Top 5 Mayan Sites to Visit Before the End of the World
Long before I heard the end of the world rumors I was fascinated with ancient Mayan culture. The fact that a civilization could reach such advancements such as an almost perfectly accurate calendar, full understanding of the seasons, a working knowledge of solar and planetary movements, and much more, all without the help of computers or even a calculator just mesmerizes me. So when I began to plan my travels, I knew I’d be visiting more than a few ancient Mayan cities.
Will the End of the World Come on December 21, 2012?
If you talk to local experts at any of the great Mayan cities you will undoubtedly hear, no the world is not going to end. They will then explain that the Mayan calendar consisted of 5 phases and at the end of each phase a rebirth or change occurs. The fact that there’s not a 6th phase isn’t because the Mayans forsaw the end, but because they believed that the entire calendar cycle would start back over again. Let’s hope they’re right!
While we wait to see what will come on December 21, 2012, I thought I’d share the top 5 best Mayan ruins to visit.
Top Mayan Ruin to Visit – Number 5 – Chichen Itza, Mexico
Named as one of the Seven Wonders of the World, Chichen Itza is probably the most famous of Mayan cities to visit. Located in the Yucatan Peninsula of Mexico it draws thousands if not millions of tourists each year with its close proximity to Cancun, Playa Del Carmen, and Cozumel.
There are two main structures that will impress everyone who visits Chichen Itza. First there is the main pyramid, El Castillo. It is not only a large and grand pyramid, it also displays some great effects on the winter solstice (ie. December 21, 2012). On this day each year, the sun aligns just right casting a shadow across the staircase rails. The shadow appears to be a continuation of the serpent heads prominently guarding the bottom steps. You can see the serpents body stretch all the way back to the top of the pyramid where the great ruler of Chichen Itza once stood. So if you haven’t yet decided where to spend your last day on Earth, I’m sure Chichen Itza will be packed.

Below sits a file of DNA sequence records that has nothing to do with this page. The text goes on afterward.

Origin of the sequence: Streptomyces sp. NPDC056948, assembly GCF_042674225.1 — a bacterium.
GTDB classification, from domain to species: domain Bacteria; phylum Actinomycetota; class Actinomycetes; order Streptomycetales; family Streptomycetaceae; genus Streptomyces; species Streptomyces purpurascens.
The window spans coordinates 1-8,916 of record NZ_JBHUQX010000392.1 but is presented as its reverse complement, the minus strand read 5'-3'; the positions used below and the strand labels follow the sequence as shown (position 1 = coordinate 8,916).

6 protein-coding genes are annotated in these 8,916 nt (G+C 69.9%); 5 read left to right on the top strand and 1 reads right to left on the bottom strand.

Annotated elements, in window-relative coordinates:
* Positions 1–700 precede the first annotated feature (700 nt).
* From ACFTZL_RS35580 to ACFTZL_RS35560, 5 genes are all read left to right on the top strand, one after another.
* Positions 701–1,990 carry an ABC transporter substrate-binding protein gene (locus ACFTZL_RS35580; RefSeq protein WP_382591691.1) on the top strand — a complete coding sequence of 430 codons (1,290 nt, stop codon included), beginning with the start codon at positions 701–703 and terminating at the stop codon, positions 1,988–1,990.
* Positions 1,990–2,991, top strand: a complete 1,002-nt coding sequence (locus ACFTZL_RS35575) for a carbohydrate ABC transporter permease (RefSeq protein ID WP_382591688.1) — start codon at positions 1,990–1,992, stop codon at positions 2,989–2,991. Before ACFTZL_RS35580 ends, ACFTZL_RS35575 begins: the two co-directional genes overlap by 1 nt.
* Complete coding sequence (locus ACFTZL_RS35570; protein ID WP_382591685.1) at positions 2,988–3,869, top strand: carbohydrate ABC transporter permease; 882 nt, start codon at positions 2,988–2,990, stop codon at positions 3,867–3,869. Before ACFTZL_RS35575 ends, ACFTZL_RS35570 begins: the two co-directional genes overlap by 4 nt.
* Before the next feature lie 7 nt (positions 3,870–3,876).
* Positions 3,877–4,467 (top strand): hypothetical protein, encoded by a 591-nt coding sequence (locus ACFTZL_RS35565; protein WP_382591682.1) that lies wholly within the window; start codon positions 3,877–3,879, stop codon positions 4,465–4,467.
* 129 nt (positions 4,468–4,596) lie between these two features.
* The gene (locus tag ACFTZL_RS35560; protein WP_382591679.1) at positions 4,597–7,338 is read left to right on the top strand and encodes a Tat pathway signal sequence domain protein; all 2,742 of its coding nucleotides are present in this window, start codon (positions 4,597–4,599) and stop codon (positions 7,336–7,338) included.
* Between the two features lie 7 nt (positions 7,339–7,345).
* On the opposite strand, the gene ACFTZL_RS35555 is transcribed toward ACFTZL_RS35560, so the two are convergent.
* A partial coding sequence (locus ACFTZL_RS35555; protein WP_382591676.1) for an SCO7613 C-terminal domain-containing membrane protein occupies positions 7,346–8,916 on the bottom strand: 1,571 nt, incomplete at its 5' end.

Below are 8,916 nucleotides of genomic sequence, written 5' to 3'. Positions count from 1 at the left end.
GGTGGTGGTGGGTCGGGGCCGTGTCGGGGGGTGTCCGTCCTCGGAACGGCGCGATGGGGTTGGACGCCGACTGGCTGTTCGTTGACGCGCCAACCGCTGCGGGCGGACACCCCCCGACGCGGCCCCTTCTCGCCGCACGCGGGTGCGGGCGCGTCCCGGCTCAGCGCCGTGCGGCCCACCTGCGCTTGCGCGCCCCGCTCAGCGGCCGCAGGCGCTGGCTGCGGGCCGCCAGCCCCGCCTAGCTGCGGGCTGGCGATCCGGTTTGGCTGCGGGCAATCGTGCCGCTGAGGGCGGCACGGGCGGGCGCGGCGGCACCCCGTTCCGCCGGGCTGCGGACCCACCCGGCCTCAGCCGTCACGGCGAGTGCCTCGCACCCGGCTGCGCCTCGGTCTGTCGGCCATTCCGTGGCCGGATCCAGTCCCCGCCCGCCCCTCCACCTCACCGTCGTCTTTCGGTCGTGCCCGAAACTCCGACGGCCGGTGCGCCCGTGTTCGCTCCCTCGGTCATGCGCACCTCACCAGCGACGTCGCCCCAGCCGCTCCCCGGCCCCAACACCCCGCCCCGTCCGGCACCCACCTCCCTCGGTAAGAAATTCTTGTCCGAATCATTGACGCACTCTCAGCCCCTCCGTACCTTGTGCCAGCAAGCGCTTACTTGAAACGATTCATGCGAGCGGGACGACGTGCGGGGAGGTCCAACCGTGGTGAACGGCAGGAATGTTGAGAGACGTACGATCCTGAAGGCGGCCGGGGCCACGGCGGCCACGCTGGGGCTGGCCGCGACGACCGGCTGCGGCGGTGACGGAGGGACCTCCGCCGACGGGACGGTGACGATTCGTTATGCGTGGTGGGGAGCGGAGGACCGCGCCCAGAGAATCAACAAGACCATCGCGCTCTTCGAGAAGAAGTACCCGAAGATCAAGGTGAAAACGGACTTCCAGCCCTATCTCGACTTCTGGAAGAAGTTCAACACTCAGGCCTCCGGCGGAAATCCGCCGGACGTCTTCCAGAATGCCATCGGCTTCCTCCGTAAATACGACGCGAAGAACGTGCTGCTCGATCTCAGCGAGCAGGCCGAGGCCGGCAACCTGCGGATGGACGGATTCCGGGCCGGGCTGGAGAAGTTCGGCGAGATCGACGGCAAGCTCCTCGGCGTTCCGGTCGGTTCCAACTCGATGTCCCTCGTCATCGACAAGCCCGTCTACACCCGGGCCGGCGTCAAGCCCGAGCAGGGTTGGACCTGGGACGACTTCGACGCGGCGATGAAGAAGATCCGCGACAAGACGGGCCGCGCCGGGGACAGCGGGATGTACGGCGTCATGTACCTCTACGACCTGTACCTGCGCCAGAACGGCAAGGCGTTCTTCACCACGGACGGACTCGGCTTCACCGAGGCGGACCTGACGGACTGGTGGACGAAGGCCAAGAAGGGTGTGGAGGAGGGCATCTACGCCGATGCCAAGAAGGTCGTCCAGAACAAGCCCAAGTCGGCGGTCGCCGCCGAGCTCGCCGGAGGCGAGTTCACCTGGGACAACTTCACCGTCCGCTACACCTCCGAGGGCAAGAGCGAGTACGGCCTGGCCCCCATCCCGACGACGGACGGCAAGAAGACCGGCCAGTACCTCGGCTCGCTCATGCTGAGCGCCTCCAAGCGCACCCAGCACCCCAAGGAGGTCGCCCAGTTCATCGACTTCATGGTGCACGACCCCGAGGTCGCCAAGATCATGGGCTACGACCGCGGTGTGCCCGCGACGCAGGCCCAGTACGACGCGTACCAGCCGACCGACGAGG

The second grand structure is the ball court. The Mayans loved to play their unique ball game and Chichen Itza sports the largest ball court found to date. This game was more than just a game as it was thought that the losers would often pay with their lives.
Top Mayan Ruin to Visit – Number 4 – Copan, Honduras
Situated next to a quaint mountain town by a similar name, Copan Ruinas, the Copan site is vast and has gorgeous views. Its also a contrast to Chichen Itza with far less visitors. In fact the sunny day I visited, there were probably less than 20 people in the entire city. I felt like I had the place almost to myself.
Copan sets itself apart from other ruins as it provides a glimpse into Mayan construction as well as archaeological excavation you can’t get anywhere else. As new Mayan rulers took over leadership it was standard practice to construct grand buildings to demonstrate their power. This often meant building right over top of other buildings. In Copan, archaeologists discovered this attribute in a couple of locations and instead of simply publishing their research and putting the blocks back in place over their excavations, they chose to leave the tunnels in tact. This means that you can walk in and under the current pyramids and come face to face with the previous architecture including original paint, stone carvings, and more.
Top Mayan Ruin to Visit – Number 3 – Caracol, Belize